I'm calculating a KDE of one parameter (y, particle density) in bins of another parameter (x, distance from the origin). At small x I have poorly sampled data (10s to 1000s of points per x-bin) while at large x values it is very well sampled (millions of points per x-bin). At small radii, using a KDE seems very important/effective, while at large radii the result is effectively identical to a histogram, but it extremely slow to compute (at least using scipy in python) *[1]. Ultimately I don't need the KDE per se, I just need the smoothed/sampled PDF it produces (i.e. on a regular grid).

It seems like a hybrid approach would be possible in which the KDE is used when the sampling is sparse, but I revert to simple binning when it is very well sampled. Is there a standard procedure for hybridizing these approaches? Or are there techniques for adaptively choosing the bandwidth such that I can use a kernel with finite support that shrinks as the sampling becomes more dense?

*[1] Ultimately, I assume this is because I'm using Gaussian kernels with infinite support, and thus N*M evaluations (for N particles in the given KDE, which is resampled onto a grid of M points).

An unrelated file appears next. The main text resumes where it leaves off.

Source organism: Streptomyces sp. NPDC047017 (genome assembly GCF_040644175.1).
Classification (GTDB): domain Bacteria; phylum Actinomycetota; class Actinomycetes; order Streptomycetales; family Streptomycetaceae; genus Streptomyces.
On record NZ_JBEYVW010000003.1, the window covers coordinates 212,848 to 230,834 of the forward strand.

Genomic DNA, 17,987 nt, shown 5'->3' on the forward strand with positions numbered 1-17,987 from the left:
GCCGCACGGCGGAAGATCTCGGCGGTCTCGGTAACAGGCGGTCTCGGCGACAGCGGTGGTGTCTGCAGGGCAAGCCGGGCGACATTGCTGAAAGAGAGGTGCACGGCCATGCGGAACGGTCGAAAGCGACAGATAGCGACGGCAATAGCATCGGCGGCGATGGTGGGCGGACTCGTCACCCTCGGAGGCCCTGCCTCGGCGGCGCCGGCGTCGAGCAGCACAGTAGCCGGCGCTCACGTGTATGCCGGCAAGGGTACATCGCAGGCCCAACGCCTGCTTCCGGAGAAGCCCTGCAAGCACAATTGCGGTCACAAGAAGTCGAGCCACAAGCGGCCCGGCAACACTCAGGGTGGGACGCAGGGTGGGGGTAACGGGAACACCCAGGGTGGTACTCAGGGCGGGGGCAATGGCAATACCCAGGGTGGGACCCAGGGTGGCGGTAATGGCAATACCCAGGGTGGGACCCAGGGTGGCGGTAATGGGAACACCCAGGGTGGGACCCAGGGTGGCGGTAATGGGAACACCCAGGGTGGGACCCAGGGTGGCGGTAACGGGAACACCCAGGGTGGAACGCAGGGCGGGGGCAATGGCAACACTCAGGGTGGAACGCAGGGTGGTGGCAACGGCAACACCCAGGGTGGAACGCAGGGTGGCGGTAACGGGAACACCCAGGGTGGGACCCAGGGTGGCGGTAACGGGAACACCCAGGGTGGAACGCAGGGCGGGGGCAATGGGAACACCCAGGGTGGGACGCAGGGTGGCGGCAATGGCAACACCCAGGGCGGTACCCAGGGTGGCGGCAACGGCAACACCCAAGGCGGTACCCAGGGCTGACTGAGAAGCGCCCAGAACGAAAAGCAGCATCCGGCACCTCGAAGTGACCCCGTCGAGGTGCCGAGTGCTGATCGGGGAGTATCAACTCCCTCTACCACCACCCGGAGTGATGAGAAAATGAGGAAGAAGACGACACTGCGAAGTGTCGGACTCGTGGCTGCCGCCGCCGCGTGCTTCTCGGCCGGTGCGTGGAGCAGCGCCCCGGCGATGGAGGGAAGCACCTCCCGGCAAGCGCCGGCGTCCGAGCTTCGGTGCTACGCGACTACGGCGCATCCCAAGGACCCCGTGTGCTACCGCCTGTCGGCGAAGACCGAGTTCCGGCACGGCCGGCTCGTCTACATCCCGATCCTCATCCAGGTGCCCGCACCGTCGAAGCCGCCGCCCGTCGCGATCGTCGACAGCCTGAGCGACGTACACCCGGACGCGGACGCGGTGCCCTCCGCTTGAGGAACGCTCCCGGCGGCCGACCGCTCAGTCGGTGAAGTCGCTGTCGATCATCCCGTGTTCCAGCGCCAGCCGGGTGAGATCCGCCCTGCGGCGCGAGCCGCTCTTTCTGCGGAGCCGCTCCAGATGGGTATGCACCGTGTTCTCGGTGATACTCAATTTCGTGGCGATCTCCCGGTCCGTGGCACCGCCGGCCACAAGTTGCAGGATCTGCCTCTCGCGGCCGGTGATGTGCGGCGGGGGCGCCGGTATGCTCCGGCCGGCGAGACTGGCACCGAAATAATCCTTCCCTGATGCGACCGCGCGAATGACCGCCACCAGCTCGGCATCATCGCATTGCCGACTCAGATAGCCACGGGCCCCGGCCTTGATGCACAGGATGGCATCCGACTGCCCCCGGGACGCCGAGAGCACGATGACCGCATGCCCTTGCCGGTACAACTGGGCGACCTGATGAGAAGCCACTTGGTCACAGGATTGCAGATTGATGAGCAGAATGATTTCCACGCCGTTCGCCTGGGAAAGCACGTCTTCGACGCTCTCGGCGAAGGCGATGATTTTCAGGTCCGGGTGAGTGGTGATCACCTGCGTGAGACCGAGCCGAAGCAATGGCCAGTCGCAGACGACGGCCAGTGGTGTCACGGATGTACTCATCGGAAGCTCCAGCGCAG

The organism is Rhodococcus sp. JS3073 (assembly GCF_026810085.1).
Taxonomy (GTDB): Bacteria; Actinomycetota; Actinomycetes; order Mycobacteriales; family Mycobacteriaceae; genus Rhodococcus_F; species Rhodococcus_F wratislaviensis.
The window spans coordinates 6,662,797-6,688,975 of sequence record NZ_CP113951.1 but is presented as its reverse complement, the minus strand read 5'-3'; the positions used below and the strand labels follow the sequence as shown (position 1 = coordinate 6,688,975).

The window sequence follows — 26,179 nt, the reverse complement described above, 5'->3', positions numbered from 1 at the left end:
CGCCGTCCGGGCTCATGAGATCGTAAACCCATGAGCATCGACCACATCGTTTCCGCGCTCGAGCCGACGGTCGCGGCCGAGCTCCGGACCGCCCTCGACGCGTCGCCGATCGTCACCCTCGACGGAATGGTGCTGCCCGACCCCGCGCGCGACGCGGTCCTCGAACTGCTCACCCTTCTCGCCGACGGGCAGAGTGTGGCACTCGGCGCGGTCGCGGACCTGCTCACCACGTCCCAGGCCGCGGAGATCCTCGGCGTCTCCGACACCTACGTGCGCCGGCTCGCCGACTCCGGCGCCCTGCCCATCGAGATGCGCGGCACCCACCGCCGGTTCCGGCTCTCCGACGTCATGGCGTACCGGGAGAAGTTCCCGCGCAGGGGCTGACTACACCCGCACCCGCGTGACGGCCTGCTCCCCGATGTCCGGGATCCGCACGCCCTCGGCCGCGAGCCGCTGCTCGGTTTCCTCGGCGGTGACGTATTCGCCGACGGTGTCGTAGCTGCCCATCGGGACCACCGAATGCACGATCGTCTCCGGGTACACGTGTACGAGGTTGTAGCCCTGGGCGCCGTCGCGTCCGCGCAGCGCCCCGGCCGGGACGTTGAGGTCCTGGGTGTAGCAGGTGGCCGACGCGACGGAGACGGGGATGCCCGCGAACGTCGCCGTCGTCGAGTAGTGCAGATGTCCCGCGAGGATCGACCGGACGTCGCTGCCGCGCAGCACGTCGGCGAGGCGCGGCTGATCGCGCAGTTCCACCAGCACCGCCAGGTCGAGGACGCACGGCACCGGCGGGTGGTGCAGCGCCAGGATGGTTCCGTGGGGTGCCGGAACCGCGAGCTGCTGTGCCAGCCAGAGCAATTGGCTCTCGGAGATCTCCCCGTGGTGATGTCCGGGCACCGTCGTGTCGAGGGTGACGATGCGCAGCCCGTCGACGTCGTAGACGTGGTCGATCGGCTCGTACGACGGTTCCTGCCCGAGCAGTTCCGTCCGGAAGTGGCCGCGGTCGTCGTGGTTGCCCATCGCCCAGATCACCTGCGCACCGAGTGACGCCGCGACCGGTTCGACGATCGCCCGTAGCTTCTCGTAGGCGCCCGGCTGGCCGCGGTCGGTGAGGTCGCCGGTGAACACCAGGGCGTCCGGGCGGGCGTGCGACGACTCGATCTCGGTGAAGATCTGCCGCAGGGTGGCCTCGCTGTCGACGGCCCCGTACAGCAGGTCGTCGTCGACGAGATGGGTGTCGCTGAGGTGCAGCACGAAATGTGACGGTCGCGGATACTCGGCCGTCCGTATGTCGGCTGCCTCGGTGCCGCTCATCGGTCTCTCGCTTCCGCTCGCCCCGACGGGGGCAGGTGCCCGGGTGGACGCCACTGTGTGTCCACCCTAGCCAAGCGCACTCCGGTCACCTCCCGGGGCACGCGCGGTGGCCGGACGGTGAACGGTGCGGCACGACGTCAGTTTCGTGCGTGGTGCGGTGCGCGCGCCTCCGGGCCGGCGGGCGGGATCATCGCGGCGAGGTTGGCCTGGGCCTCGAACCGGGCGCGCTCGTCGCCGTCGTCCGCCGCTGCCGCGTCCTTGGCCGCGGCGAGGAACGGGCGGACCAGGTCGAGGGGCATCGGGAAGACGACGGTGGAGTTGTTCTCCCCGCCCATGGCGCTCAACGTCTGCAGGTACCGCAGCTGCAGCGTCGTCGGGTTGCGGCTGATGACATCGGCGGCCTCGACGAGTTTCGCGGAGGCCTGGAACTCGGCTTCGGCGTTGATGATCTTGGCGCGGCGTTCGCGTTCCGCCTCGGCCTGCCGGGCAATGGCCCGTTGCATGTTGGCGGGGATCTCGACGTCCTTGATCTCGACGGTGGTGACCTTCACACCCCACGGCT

• $\begingroup$ A simple procedure would be to compute the KDE of a nonlinear transform of the parameter and then convert it back. Assuming anything close to a slowly-varying density near the origin, a good choice would be the $n^\text{th}$ root of the distance in $n$ dimensions. $\endgroup$ – whuber Feb 1 '19 at 22:41
  • $\begingroup$ @whuber can you expand a bit? I don't see how a transform helps the computational costs. Or is the idea that you reshape the parameter space, to mimic the effect of changing the kernel (/ bandwidth)? Do you know any references/tutorials for this, offhand? $\endgroup$ – DilithiumMatrix Feb 2 '19 at 15:09
  • $\begingroup$ An appropriate transformation will place approximately the same numbers of data in each one of a regularly-spaced set of bins. Some examples appear at stats.stackexchange.com/questions/65866 $\endgroup$ – whuber Feb 2 '19 at 16:21

In case you have coarse bins I would consider to use the method described in the following paper: Efficient Estimation of Smooth Distributions From Coarsely Grouped Data. In appendix 2 you will find a R code illustrating the method. It should be easy to translate in in Python. I hope it helps.

  • $\begingroup$ Thanks for the recommendation, but I don't quite follow how my problem is analogous to "ungrouping", can you elaborate a little on the connection? $\endgroup$ – DilithiumMatrix Feb 4 '19 at 15:06
  • $\begingroup$ Hi I think I misunderstood your question then, sorry. I thought that the under-sampled set of your data resulted in coarser bins. Anyway, the approach in the paper I suggested, is more general and can be used also in the case you do not have coarse bins as in Ill-posed problems with counts, the composite link model and penalized likelihood $\endgroup$ – Gi_F. Feb 4 '19 at 16:36

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